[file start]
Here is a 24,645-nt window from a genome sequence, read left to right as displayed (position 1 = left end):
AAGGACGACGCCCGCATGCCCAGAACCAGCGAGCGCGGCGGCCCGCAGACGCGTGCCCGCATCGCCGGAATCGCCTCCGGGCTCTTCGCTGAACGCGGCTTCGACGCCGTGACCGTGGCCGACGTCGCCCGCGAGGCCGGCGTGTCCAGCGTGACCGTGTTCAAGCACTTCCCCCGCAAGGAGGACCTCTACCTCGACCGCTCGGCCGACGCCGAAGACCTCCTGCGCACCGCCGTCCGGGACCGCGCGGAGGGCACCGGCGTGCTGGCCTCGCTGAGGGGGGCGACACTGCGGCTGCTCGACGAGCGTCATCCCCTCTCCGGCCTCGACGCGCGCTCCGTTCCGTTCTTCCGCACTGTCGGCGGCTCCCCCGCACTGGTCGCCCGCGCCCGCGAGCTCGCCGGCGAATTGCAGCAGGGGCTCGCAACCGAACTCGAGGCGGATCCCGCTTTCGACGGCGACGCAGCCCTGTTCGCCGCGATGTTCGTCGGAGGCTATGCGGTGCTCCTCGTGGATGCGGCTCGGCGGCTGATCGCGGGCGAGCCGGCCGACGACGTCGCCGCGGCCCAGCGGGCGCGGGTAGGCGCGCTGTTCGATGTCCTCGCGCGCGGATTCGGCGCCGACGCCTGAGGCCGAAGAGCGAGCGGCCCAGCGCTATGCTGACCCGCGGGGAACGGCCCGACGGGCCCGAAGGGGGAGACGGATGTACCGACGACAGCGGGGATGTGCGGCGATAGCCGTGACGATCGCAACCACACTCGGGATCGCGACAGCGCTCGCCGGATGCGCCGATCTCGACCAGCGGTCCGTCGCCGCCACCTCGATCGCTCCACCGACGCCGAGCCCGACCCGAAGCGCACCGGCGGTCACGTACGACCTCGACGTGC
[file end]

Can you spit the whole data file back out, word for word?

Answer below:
Here is a 24,645-nt window from a genome sequence, read left to right as displayed (position 1 = left end):
AAGGACGACGCCCGCATGCCCAGAACCAGCGAGCGCGGCGGCCCGCAGACGCGTGCCCGCATCGCCGGAATCGCCTCCGGGCTCTTCGCTGAACGCGGCTTCGACGCCGTGACCGTGGCCGACGTCGCCCGCGAGGCCGGCGTGTCCAGCGTGACCGTGTTCAAGCACTTCCCCCGCAAGGAGGACCTCTACCTCGACCGCTCGGCCGACGCCGAAGACCTCCTGCGCACCGCCGTCCGGGACCGCGCGGAGGGCACCGGCGTGCTGGCCTCGCTGAGGGGGGCGACACTGCGGCTGCTCGACGAGCGTCATCCCCTCTCCGGCCTCGACGCGCGCTCCGTTCCGTTCTTCCGCACTGTCGGCGGCTCCCCCGCACTGGTCGCCCGCGCCCGCGAGCTCGCCGGCGAATTGCAGCAGGGGCTCGCAACCGAACTCGAGGCGGATCCCGCTTTCGACGGCGACGCAGCCCTGTTCGCCGCGATGTTCGTCGGAGGCTATGCGGTGCTCCTCGTGGATGCGGCTCGGCGGCTGATCGCGGGCGAGCCGGCCGACGACGTCGCCGCGGCCCAGCGGGCGCGGGTAGGCGCGCTGTTCGATGTCCTCGCGCGCGGATTCGGCGCCGACGCCTGAGGCCGAAGAGCGAGCGGCCCAGCGCTATGCTGACCCGCGGGGAACGGCCCGACGGGCCCGAAGGGGGAGACGGATGTACCGACGACAGCGGGGATGTGCGGCGATAGCCGTGACGATCGCAACCACACTCGGGATCGCGACAGCGCTCGCCGGATGCGCCGATCTCGACCAGCGGTCCGTCGCCGCCACCTCGATCGCTCCACCGACGCCGAGCCCGACCCGAAGCGCACCGGCGGTCACGTACGACCTCGACGTGC